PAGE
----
Today, if you want to see a dragon dance without visiting China you need look no further than within your own local community. Here in Texas there are multiple festivals held throughout the year that feature dragon dances. At these festivals one can see a dragon dance and celebrate Chinese culture. In San Antonio, the Institute of Texan Cultures holds the Asian Festival every year. This year it will be held on February 13, 2016.  [Carlise Ferguson, edited by Joscelynn Garcia]

Additional Resources:

Blust, R.. (2000). The Origin of Dragons. Anthropos, 95(2), 519–536.

Nickel, H.. (1991). The Dragon and the Pearl. Metropolitan Museum Journal, 26, 139–146.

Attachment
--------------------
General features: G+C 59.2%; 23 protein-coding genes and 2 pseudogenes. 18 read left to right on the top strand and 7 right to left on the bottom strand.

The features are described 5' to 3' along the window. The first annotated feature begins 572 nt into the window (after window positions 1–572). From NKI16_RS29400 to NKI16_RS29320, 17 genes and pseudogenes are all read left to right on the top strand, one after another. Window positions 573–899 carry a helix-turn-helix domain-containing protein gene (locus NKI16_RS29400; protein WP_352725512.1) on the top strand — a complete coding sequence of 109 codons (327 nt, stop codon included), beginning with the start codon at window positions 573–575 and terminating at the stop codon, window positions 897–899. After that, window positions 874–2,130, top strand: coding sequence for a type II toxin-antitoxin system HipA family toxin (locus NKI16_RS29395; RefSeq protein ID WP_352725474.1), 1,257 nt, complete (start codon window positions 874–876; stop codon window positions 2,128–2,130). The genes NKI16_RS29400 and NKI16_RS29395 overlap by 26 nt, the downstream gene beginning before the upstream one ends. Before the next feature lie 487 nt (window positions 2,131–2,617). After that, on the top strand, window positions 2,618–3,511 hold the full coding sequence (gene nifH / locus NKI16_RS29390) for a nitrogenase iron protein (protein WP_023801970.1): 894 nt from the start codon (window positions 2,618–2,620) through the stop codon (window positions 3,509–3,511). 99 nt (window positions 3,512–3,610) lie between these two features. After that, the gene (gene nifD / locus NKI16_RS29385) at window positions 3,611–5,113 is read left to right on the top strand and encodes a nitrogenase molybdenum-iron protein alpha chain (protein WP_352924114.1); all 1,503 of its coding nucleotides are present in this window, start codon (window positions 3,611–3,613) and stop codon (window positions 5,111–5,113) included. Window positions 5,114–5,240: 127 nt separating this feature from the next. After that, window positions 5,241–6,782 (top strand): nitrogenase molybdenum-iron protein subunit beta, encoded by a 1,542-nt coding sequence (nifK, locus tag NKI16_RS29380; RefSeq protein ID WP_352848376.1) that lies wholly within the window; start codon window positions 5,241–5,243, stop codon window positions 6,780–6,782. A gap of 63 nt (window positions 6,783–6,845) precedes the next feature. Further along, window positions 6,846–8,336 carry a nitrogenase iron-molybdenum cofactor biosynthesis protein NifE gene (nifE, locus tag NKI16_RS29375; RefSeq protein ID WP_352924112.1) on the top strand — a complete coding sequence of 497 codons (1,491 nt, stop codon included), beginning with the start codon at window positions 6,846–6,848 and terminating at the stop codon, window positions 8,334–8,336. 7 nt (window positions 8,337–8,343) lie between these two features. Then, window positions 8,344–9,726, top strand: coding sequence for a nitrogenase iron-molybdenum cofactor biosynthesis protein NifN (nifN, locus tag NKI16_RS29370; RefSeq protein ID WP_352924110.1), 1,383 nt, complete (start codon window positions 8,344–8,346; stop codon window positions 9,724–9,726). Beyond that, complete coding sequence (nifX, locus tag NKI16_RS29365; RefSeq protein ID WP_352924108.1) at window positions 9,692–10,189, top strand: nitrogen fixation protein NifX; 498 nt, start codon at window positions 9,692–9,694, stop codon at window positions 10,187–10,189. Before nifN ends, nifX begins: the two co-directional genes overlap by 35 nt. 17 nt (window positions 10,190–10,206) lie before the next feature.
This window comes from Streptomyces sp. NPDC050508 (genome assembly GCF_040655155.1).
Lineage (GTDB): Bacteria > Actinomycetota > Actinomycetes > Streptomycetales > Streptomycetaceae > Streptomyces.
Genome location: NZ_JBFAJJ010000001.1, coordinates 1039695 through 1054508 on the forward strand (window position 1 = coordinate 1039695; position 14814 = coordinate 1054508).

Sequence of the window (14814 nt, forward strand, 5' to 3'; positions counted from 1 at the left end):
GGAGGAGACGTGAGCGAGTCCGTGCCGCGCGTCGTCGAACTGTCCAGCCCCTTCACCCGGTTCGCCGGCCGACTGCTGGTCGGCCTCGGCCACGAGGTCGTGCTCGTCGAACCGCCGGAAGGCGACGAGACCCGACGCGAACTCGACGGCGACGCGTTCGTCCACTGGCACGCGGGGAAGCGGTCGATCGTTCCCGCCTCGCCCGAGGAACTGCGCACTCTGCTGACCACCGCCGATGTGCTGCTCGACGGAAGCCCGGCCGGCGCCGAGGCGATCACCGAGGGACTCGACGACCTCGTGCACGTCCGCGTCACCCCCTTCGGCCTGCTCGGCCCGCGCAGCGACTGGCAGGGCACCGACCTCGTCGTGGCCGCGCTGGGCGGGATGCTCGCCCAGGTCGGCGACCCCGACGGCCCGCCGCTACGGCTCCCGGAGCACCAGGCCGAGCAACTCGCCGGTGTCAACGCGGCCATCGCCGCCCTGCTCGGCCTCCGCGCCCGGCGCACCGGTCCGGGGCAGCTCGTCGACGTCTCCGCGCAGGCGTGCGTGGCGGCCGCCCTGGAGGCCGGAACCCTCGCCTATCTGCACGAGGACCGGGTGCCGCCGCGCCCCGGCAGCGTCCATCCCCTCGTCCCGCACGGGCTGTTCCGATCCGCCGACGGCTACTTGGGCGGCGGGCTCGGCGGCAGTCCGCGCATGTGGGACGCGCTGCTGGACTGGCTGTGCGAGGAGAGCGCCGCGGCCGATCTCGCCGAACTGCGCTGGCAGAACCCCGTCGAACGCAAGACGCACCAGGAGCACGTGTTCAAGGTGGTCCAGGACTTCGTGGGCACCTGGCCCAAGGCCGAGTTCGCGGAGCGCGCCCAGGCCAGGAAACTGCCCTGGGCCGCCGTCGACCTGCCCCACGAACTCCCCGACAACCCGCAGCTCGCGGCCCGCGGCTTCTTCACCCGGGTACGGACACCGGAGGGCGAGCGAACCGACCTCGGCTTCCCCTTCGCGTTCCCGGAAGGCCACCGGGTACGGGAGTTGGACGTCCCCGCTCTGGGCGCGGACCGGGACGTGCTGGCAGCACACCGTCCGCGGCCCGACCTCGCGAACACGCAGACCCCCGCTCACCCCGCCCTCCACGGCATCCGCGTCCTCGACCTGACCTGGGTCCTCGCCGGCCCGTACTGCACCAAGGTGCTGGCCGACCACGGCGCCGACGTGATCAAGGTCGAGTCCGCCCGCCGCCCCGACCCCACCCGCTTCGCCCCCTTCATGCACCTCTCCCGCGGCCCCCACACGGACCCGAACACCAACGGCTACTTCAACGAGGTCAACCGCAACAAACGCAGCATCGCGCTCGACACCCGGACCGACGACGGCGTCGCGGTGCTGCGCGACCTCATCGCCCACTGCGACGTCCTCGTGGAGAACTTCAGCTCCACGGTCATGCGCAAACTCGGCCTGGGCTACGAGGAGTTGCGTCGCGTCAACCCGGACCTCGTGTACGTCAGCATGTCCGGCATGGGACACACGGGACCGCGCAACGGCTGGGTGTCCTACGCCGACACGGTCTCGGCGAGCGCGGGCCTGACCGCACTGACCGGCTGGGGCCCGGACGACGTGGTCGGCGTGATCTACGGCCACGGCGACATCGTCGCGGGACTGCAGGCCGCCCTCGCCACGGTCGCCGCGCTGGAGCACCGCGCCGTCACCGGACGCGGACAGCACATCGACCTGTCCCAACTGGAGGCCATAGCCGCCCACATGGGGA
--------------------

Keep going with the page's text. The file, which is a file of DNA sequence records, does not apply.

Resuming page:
Petersen, V. D.. (1962). Dragons—in General. Elementary English, 39(1), 3–6.

Wilson, J. K.. (1990). Powerful Form and Potent Symbol: The Dragon in Asia. The Bulletin of the Cleveland Museum of Art, 77(8), 286–323.

Liu, Xie, and Youzhong Shi. The Literary Mind and the Carving of Dragons: A Study of Thought and Pattern in Chinese Literature. Ann Arbor, Mich: University Microfilms International, 1979.

Don’t forget to order your Asian Festival tickets!

2016 Asian Festival card with time1

Asian Festival tickets are on sale now! Call 210-458-230, or click here, to get yours today.